When Justin Ellen received a ‘random’ direct message asked on Instagram if he was part of a Netflix show called ‘Is It Cake?’ – he found it “very sketchy”.
Only when they said there was an interview did he realize: “Okay, it’s real,” said the youngest candidate of the popular baking show.
After a Zoom interview and a month of waiting, Ellen – who was 18 at the time – was selected to take part.
It was very overwhelming, he admitted.
“Because I was super young … and I realized I had to fly and stay in a hotel by myself. Filming lasted a whole month. I’ve never been away from my family for so long,” he told CNBC Make It.
Ellen even had to skip his high school graduation to tape the show.
“Is it cake?” is a baking competition in which cake artists create edible replicas of everyday objects like sneakers and handbags.
At first glance, the 19-year-old didn’t seem to have as much experience as the other candidates. The young baker only started creating hyper-realistic cakes two years ago. One of his opponents started baking before Ellen was born.
But before he appeared on Netflix, he already ran his own successful cake business, Everything Just Baked.
“Last year we made $100,000 in sales,” said Ellen, who is from New Jersey.
“With [the] Netflix [show] Coming out, I’ve gotten a lot more requests… my calendar is flooded. I’m super grateful for that.”
Hard work and failure
Ellen learned to bake from his mother and grandmother when he was just 7 years old. They used to bake together on holidays like Thanksgiving.
From bread to cake to biscuits, they baked everything — but oddly, “never cake.”
But he quickly outgrew the wizard and by the time he was 14 he went down the bunny of cake tutorial videos on YouTube and was inspired to start his own creations.
“I was just watching videos of other people doing it, YouTube is a great thing. You just have to really practice and take the time to learn,” he told CNBC Make It.
“I’ve failed many times… I think it’s such a simple cake and then it all goes wrong.”
But Ellen was undeterred. It was in high school when he first got into baking — which was “definitely hard” because he didn’t have a lot of free time. He remembers entering a baking competition and coming to school at 5 a.m. to practice.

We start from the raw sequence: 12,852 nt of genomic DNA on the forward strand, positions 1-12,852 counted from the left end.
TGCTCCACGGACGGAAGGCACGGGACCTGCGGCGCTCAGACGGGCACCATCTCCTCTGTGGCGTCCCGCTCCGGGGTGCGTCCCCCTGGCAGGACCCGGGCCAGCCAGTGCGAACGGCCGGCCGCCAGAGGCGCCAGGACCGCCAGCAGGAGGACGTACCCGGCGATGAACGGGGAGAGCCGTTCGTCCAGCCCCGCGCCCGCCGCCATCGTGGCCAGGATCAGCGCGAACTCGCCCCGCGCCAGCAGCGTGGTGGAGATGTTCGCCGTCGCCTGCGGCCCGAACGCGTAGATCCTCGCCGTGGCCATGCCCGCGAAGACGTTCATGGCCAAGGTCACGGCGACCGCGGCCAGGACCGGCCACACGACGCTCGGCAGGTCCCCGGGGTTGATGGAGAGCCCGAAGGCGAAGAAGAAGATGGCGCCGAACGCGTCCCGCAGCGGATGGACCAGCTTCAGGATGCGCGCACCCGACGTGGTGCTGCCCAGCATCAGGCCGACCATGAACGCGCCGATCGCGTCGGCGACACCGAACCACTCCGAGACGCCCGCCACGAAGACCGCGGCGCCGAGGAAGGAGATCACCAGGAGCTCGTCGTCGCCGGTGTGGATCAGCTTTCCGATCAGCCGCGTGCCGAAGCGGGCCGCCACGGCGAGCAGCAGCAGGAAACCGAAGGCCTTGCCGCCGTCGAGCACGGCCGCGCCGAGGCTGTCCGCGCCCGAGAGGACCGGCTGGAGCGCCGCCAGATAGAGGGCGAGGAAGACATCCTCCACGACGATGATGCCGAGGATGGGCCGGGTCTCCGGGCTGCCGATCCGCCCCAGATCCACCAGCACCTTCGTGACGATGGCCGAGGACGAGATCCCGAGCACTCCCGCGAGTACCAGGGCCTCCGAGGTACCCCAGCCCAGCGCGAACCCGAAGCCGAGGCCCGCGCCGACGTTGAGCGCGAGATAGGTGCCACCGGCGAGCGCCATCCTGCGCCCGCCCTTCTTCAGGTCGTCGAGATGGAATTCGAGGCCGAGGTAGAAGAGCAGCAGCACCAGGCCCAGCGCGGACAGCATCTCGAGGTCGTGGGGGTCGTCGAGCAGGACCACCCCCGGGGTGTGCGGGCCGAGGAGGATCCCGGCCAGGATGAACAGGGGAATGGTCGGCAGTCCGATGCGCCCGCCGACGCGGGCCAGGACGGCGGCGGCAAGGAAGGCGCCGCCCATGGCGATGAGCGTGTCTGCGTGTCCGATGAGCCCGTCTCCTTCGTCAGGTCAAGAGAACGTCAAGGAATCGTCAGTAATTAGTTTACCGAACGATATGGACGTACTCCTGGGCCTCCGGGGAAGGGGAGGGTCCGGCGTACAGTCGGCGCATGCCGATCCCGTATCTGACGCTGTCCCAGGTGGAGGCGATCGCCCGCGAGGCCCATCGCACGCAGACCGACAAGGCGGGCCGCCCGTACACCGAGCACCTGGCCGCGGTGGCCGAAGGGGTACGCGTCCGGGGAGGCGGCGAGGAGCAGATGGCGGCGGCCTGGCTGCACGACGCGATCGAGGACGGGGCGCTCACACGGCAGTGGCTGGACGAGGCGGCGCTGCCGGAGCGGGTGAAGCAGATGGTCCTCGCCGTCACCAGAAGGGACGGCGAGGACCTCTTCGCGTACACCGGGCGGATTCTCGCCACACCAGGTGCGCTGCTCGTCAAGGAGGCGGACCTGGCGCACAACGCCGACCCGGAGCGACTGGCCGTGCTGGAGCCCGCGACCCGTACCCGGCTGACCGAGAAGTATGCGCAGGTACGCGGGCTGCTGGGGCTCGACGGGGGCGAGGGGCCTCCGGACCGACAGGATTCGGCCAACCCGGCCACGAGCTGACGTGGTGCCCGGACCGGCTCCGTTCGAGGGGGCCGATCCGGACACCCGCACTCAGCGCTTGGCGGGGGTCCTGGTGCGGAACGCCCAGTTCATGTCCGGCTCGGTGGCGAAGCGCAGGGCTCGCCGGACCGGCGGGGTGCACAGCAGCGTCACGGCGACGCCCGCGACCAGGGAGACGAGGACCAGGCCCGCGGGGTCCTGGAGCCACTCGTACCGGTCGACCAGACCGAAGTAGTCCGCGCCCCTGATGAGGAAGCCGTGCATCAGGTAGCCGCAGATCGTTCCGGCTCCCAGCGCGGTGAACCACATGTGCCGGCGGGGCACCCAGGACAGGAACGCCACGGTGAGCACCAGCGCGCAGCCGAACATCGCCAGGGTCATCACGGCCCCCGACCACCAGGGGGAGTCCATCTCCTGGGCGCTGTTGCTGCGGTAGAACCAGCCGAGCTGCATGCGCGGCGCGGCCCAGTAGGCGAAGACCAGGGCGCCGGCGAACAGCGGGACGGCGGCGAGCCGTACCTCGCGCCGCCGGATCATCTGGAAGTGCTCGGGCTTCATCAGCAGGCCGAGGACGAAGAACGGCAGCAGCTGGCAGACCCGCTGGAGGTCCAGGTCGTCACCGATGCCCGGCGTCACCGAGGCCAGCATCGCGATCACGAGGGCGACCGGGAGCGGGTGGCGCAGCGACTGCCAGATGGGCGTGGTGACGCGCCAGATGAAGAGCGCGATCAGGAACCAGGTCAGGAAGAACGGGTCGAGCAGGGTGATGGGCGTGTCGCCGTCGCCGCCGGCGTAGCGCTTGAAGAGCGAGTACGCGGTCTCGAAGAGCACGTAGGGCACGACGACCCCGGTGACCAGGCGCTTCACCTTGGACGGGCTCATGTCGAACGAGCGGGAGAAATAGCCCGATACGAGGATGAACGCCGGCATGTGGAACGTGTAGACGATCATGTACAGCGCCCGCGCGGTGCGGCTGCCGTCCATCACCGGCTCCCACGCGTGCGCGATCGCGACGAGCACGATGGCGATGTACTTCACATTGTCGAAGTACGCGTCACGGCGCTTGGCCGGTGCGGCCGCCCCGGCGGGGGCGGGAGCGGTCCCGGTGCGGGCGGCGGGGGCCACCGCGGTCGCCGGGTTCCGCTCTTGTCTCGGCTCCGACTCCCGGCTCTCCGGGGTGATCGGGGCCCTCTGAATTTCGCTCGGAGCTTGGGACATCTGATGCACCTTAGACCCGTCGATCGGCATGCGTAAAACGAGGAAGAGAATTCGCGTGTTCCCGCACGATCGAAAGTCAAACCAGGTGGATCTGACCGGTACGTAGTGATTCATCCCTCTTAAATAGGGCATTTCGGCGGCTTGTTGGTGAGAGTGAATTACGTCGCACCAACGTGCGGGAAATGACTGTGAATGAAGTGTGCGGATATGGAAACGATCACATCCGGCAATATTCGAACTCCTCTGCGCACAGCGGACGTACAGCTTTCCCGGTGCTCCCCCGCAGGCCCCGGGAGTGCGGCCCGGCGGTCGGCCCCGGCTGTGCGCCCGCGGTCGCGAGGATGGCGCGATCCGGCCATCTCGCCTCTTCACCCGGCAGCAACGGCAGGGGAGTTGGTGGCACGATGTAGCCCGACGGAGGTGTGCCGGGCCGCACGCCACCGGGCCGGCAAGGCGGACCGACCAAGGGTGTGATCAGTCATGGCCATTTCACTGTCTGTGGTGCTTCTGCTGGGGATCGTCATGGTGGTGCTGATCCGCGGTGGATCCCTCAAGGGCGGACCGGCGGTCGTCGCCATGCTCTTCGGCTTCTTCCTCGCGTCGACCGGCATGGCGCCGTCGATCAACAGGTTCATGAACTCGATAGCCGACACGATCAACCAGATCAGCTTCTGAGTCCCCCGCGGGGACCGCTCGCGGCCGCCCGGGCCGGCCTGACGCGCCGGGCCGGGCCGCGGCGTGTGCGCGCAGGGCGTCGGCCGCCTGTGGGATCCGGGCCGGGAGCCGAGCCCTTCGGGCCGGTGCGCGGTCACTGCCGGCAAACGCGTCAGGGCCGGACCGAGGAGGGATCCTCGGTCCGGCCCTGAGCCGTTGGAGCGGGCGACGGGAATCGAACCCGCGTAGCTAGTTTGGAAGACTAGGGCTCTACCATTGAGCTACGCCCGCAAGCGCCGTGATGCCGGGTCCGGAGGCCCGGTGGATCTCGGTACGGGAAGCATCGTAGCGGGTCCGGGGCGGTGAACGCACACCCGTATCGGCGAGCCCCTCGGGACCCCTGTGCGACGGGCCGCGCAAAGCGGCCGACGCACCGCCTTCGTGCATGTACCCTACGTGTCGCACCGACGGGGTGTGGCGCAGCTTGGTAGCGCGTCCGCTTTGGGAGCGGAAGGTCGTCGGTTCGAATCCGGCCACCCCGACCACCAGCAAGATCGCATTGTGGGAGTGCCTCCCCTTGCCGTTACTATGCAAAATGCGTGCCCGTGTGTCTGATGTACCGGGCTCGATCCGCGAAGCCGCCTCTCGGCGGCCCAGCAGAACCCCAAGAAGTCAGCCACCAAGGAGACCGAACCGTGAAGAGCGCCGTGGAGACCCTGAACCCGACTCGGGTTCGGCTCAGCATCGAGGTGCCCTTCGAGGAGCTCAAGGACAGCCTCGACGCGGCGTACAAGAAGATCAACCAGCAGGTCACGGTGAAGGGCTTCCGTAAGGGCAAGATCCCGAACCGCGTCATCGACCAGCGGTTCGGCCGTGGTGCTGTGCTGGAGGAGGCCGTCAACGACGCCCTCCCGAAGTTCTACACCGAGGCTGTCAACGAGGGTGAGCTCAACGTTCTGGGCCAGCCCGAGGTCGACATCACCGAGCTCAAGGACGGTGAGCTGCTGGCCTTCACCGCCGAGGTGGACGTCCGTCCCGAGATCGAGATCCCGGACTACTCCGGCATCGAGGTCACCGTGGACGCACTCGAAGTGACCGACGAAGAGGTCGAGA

“I’ve been super busy. [But] If you’re really determined, you’ll find the time,” Ellen said.
know your worth
The biggest challenge Ellen faced as a young entrepreneur was knowing his worth – he priced his cakes as if he were shopping with his own wallet.
“Back then I didn’t realize how valuable my art is. I asked my mother and my mother is just like me, she is cheap. Like, ‘I’m not going to get a $100 cake.’ But today people pay for it easily.”
When he started, he sold a six-inch cake for $60, but now it’s “easily $150 for the same size.”
As of January this year, he began earning up to $12,000 a month after running his business full-time.
“I realized that people buy designer wallets for thousands of dollars. You need to make your customers understand the value of your brand and what you offer them because the cake tastes great and [I] Use quality ingredients.”
Even though the prices of his cakes have more than doubled over the years, that hasn’t stopped him from building a “very profitable business.”
“Art is super valuable and people will pay for it. Honestly, my price goes up a little every day… depending on my mood,” he said.
And when a customer asks why their cake costs so much? “I’ll just be honest and say that I’m making progress in my skills every day, so the price has to go up. You are paying for someone’s expertise… it took me 5 years to learn how to do this.”
no stop now
Dreaming big has certainly paid off for Ellen. What he imagined came true – he now sells baking mixes and baking tools online. Occasionally he stops Courses also for prospective bakers.
Ellen added that he takes about 6 orders a week and that it’s “bigger orders now.” On a typical day, he would get up at 8am and single-handedly process his orders in his home kitchen.
“Honestly, most of my clients don’t go for hyper-realistic cakes, they’re more like wedding cakes.”
His parents are now “firmly convinced” that he made the right decision in becoming a baker – in fact, Ellen, who started out as a kitchen hand, is now the boss.
“My mother works for me now,” he said cheerfully. “She helps me a lot with the backend stuff…like deliveries.”
Even if he is amazed at what he has already achieved at the age of only 19, the young entrepreneur is not done dreaming.
“I’m constantly thinking about my business and new ways to improve it. I want to have an appointment-based studio… but my ultimate goal is to be like Wilton, the cake decorating company.”
headquartered in Illinois, Wilton produces a wide range of bakeware, decorations, baking tools and ingredients that bakers love.
“My goal is to be just like that… [Everything Just Baked] is minority owned, black owned and I think we need representation because there are pretty much no major minority brands in the baking community.